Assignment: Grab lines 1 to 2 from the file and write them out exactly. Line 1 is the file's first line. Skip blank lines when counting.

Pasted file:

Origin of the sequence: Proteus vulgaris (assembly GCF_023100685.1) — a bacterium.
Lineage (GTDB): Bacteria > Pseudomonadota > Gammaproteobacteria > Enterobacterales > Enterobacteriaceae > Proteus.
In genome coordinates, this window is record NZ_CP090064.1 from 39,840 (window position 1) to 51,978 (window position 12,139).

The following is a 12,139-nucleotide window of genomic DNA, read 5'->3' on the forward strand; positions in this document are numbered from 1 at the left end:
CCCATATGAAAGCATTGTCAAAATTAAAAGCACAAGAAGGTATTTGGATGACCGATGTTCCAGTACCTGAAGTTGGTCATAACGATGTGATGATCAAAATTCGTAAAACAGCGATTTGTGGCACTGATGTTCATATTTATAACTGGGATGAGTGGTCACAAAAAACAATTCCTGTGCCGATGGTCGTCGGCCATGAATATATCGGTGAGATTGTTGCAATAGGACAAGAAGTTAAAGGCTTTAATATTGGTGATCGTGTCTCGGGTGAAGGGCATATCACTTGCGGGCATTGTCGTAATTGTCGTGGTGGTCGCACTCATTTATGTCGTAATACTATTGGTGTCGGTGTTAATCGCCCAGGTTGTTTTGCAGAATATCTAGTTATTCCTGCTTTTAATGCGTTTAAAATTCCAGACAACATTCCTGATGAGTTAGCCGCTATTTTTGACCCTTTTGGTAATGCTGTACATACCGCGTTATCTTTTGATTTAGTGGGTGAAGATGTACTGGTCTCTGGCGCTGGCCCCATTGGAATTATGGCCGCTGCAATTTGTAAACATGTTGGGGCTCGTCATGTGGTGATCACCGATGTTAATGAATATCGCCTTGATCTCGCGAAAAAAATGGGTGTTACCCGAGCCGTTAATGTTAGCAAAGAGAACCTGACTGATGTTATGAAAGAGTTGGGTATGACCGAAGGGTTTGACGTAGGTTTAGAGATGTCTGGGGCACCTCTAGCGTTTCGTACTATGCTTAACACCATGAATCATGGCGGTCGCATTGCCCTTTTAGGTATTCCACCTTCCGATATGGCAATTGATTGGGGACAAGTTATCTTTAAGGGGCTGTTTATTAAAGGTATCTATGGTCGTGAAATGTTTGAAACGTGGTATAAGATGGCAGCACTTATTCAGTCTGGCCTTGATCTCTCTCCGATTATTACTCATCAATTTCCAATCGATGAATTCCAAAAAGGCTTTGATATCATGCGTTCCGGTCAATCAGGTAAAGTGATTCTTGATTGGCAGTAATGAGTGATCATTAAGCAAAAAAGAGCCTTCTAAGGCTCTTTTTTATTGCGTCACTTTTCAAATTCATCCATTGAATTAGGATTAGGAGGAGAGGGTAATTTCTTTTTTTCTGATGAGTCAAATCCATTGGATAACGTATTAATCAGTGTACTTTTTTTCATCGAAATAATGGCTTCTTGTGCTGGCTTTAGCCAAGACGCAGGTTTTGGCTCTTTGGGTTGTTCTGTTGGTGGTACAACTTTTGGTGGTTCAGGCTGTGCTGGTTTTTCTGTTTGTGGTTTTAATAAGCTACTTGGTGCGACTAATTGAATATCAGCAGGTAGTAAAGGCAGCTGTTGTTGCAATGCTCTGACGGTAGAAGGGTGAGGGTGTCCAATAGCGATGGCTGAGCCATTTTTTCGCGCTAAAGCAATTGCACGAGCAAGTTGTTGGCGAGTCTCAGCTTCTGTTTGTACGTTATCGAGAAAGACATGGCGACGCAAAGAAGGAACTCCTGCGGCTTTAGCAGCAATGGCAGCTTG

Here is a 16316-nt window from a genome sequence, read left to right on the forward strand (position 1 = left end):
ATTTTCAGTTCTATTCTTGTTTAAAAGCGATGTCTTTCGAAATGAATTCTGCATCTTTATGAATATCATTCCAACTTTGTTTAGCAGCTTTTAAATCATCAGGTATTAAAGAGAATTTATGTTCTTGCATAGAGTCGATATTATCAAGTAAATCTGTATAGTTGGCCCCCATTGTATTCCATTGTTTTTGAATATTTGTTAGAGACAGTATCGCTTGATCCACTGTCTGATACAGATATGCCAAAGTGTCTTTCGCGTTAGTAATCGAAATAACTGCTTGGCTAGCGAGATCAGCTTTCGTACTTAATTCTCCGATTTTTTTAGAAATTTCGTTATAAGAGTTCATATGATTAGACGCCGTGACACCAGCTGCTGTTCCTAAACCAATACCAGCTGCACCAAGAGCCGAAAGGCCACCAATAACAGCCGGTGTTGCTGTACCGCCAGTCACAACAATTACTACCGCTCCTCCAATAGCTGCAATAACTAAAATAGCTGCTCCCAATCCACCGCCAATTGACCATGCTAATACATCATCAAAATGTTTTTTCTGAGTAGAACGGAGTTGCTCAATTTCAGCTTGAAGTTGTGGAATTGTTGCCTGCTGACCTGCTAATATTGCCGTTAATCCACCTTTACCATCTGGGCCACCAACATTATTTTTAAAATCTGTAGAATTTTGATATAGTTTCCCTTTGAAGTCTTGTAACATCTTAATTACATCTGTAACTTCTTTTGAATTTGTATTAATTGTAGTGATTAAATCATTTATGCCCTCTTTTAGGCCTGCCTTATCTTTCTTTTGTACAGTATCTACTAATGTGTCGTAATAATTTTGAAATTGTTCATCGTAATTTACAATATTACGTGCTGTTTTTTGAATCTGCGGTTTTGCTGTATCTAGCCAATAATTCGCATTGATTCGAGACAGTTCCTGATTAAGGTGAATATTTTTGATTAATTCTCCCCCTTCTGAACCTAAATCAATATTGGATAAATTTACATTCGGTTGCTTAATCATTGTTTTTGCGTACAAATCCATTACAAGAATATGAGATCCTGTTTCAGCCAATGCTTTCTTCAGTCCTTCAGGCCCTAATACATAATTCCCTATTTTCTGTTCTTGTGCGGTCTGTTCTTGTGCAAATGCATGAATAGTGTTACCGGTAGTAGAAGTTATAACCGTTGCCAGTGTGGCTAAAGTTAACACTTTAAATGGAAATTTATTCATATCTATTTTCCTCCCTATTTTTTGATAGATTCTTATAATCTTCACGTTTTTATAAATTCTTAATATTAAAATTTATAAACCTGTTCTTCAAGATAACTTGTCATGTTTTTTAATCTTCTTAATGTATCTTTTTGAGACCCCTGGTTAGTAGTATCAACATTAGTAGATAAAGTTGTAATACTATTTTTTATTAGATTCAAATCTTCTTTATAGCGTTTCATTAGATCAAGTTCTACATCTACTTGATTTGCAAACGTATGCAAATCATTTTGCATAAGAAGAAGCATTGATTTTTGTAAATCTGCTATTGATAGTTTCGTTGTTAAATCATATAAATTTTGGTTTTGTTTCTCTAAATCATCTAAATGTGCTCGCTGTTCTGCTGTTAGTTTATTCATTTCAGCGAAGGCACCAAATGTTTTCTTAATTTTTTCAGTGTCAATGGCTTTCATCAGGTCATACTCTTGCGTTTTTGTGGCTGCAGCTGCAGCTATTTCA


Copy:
Origin of the sequence: Proteus vulgaris (assembly GCF_023100685.1) — a bacterium.
Lineage (GTDB): Bacteria > Pseudomonadota > Gammaproteobacteria > Enterobacterales > Enterobacteriaceae > Proteus.